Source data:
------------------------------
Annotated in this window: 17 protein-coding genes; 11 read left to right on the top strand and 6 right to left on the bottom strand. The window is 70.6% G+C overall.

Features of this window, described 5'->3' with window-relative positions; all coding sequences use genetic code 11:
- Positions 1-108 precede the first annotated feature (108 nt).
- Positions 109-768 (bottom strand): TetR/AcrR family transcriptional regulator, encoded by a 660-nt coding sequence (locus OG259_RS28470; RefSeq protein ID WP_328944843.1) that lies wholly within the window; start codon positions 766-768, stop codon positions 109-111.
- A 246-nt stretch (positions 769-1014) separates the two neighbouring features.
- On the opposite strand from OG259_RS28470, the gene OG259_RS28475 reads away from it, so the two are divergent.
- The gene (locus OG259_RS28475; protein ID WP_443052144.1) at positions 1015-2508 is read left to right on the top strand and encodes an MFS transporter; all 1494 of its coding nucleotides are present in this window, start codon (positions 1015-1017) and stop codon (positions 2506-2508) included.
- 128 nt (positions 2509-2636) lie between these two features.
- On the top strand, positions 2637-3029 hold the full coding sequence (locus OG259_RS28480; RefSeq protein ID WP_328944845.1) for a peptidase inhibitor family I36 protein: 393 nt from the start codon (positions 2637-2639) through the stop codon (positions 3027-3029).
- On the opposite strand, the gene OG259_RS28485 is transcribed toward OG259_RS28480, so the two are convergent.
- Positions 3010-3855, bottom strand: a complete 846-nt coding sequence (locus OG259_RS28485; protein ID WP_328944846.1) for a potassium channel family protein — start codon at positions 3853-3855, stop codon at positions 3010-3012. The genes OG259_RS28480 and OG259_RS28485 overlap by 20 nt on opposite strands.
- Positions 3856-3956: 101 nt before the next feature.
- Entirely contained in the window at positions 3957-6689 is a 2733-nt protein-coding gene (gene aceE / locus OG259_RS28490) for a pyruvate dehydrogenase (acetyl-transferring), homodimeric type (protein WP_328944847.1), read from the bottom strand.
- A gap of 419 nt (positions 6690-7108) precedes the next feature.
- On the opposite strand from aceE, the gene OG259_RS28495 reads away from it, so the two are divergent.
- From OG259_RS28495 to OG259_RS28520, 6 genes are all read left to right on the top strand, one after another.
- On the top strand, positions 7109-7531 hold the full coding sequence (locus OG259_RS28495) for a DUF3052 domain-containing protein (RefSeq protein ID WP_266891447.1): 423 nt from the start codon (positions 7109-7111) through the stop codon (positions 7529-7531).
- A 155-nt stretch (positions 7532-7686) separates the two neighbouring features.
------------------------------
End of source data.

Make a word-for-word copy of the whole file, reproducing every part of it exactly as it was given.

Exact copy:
Annotated in this window: 17 protein-coding genes; 11 read left to right on the top strand and 6 right to left on the bottom strand. The window is 70.6% G+C overall.

Features of this window, described 5'->3' with window-relative positions; all coding sequences use genetic code 11:
- Positions 1-108 precede the first annotated feature (108 nt).
- Positions 109-768 (bottom strand): TetR/AcrR family transcriptional regulator, encoded by a 660-nt coding sequence (locus OG259_RS28470; RefSeq protein ID WP_328944843.1) that lies wholly within the window; start codon positions 766-768, stop codon positions 109-111.
- A 246-nt stretch (positions 769-1014) separates the two neighbouring features.
- On the opposite strand from OG259_RS28470, the gene OG259_RS28475 reads away from it, so the two are divergent.
- The gene (locus OG259_RS28475; protein ID WP_443052144.1) at positions 1015-2508 is read left to right on the top strand and encodes an MFS transporter; all 1494 of its coding nucleotides are present in this window, start codon (positions 1015-1017) and stop codon (positions 2506-2508) included.
- 128 nt (positions 2509-2636) lie between these two features.
- On the top strand, positions 2637-3029 hold the full coding sequence (locus OG259_RS28480; RefSeq protein ID WP_328944845.1) for a peptidase inhibitor family I36 protein: 393 nt from the start codon (positions 2637-2639) through the stop codon (positions 3027-3029).
- On the opposite strand, the gene OG259_RS28485 is transcribed toward OG259_RS28480, so the two are convergent.
- Positions 3010-3855, bottom strand: a complete 846-nt coding sequence (locus OG259_RS28485; protein ID WP_328944846.1) for a potassium channel family protein — start codon at positions 3853-3855, stop codon at positions 3010-3012. The genes OG259_RS28480 and OG259_RS28485 overlap by 20 nt on opposite strands.
- Positions 3856-3956: 101 nt before the next feature.
- Entirely contained in the window at positions 3957-6689 is a 2733-nt protein-coding gene (gene aceE / locus OG259_RS28490) for a pyruvate dehydrogenase (acetyl-transferring), homodimeric type (protein WP_328944847.1), read from the bottom strand.
- A gap of 419 nt (positions 6690-7108) precedes the next feature.
- On the opposite strand from aceE, the gene OG259_RS28495 reads away from it, so the two are divergent.
- From OG259_RS28495 to OG259_RS28520, 6 genes are all read left to right on the top strand, one after another.
- On the top strand, positions 7109-7531 hold the full coding sequence (locus OG259_RS28495) for a DUF3052 domain-containing protein (RefSeq protein ID WP_266891447.1): 423 nt from the start codon (positions 7109-7111) through the stop codon (positions 7529-7531).
- A 155-nt stretch (positions 7532-7686) separates the two neighbouring features.